Lamborghini Cars 1964-1976 Performance Portfolio

9781855206465Click to enlarge product image
Lamborghini Cars 1964-1976 Performance Portfolio

Lamborghini Cars 1964-1976 Performance Portfolio

Author: Clarke R

  • 9781855206465
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What to do if you're an Italian manufacturing millionaire born under the sign of Taurus and harbouring a desire to beat Enzo Ferrari at his own game? Simple: establish a company for building low-volume, high-performance exotic cars and give the Taurean bull as its logo. Oh, and call it after yourself, of course. So Ferruccio Lamborghini did exactly that, diverting some of the profits from his booming tractor and heating-air conditioning business to building a new car factory at Sant' Agata Bolognese. The factory wasn't quite finished by the time the first car was ready for production, so that was built in the tractor plant with an imported gearbox. But by 1964 - a year after the first Lamborghini was displayed at the Turin Motor Show - Lamborghini was able to build every last part of his new car at Sant' Agata. The 350 GT was quite a remarkable machine, featuring bodywork styled by Touring and an astonishing quad-cam 3.5-litre V12 engine designed by Gianpaolo Dallara, plus all-independent suspension. It remained in production for three years, but was quickly joined by other models; it's the way of supercar manufacturers to offer their wealthy customers a tempting little something extra every year, and Lamborghini did exactly that in the 1960s. All the cars of the 1960s featured versions of that magnificent V12, which was enlarged to four litres from 1966. The 400 GT was really a grown-up 350 GT with two extra seats, but the Miura (announced in 1965) fitted the V12 transversely across the chassis just behind the driver. It was an astounding machine, capable initially of 170 mph or so and, in further-developed Miura S (1969) and SV (1971) forms, of 180 mph. No surprise, then, that the Miura was the supercar of its day for many people. The 400 GT gave way to the Islero in 1968 and the more powerful Islero S, both resembling the car which sired them but restyled by Marazzi. The 1969 Espada, though, was another wildly different design - this time by Bertone - which offered four seats and a front-engined layout. It was successful enough to sell 1217 examples in just under 10 years, making it Lamborghini's biggest seller of the era. From 1970, it was joined by the Jarama, which became a more powerful Jarama S two years later. This car would be Lamborghini's last front-engined design, and would be accompanied through the early 1970s by the "small" Urraco, which introduced a new V8 engine and again featured astonishingly beautiful styling by Bertone. However, the 1970s were not happy times for Lamborghini. After a slump hit the Italian agricultural industry, its owner decided to sell up. A majority share went in 1972 and the rest in 1974. Yet by this stage, Lamborghini was ready with the truly astounding Countach, whose brutal aerodynamic styling by Marcello Gandini introduced a new look for the marque. Unfortunately, by 1976 - when the Silhouette appeared to suggest the way forward - the company was in dire financial trouble. 39 articles sourced from the leading publications of the day, cover road and super tests, touring & new model intros. Models covered: 350 GT, 400 GT, Miura, Espada, Islero, Jarama, Countach, Urraco & Silhouette.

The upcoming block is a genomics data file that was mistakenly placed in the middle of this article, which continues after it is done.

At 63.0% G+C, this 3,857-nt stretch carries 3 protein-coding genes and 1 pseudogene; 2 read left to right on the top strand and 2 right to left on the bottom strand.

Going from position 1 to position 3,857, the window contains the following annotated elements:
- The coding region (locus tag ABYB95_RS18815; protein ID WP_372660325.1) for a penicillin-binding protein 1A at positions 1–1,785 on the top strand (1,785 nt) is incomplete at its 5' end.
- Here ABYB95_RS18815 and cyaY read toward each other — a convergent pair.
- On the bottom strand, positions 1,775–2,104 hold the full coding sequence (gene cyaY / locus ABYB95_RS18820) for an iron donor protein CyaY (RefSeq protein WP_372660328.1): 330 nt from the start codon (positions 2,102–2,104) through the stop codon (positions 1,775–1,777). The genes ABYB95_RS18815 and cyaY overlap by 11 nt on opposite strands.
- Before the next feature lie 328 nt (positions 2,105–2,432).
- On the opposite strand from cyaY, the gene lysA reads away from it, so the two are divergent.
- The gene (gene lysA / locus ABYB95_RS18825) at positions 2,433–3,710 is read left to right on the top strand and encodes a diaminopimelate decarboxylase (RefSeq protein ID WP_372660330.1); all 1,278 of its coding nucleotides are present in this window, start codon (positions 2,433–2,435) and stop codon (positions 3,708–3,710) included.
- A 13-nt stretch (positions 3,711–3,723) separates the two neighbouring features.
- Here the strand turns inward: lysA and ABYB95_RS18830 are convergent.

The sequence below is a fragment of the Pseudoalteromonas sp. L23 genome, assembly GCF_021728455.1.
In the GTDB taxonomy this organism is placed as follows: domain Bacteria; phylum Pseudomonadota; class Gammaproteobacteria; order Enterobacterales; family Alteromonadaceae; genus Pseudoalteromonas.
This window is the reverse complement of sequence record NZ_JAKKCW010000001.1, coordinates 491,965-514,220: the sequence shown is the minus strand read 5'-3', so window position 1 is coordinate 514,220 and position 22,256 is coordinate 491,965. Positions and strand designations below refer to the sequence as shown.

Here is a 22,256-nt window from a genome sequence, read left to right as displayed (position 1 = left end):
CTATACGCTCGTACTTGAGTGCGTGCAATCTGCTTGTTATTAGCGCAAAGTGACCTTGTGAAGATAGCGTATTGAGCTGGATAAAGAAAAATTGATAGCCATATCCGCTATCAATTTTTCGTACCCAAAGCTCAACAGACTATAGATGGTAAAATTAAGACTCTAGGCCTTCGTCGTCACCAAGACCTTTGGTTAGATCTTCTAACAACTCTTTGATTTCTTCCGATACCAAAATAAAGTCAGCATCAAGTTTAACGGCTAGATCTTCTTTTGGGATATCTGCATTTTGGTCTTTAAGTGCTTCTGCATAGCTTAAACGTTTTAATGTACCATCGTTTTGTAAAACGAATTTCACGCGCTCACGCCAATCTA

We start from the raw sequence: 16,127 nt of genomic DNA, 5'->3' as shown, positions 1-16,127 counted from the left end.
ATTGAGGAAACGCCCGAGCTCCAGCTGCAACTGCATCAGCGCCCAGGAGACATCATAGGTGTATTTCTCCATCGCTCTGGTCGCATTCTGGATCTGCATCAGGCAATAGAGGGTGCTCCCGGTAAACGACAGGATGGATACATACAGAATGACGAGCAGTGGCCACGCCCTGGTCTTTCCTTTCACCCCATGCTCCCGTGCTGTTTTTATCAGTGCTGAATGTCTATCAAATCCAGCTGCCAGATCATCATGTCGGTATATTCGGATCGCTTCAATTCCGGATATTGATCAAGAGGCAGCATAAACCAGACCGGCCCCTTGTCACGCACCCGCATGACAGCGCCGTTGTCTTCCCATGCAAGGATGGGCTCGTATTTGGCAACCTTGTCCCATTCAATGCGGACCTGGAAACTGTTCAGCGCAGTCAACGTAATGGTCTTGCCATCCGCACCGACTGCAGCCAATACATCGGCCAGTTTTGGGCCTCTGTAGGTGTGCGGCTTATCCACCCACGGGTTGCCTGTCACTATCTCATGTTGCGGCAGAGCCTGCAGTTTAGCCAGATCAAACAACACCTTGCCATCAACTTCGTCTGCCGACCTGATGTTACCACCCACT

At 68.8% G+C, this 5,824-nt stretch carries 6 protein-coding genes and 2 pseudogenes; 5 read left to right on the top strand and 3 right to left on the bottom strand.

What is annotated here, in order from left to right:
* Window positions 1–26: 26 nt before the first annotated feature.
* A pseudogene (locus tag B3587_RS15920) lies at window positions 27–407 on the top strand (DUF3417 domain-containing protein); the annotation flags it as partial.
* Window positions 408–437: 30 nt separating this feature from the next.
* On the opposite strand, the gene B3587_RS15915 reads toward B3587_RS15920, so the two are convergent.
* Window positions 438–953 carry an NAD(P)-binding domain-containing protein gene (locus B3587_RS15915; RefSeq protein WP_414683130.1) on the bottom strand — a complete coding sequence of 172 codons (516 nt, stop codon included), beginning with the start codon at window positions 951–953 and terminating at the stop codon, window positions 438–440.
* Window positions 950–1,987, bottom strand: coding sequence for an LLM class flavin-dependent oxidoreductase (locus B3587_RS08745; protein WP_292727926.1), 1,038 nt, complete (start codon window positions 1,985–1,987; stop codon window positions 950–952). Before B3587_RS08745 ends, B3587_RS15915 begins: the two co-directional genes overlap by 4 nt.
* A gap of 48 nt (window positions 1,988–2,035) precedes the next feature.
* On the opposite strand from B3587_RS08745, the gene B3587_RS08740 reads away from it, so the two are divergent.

Publisher: Brooklands Books

Status: Bought to Order Only

Number of pages: 144

Colour images: 44

Black & white images: 200

Binding: SBD

Language: English

Origin: CHN

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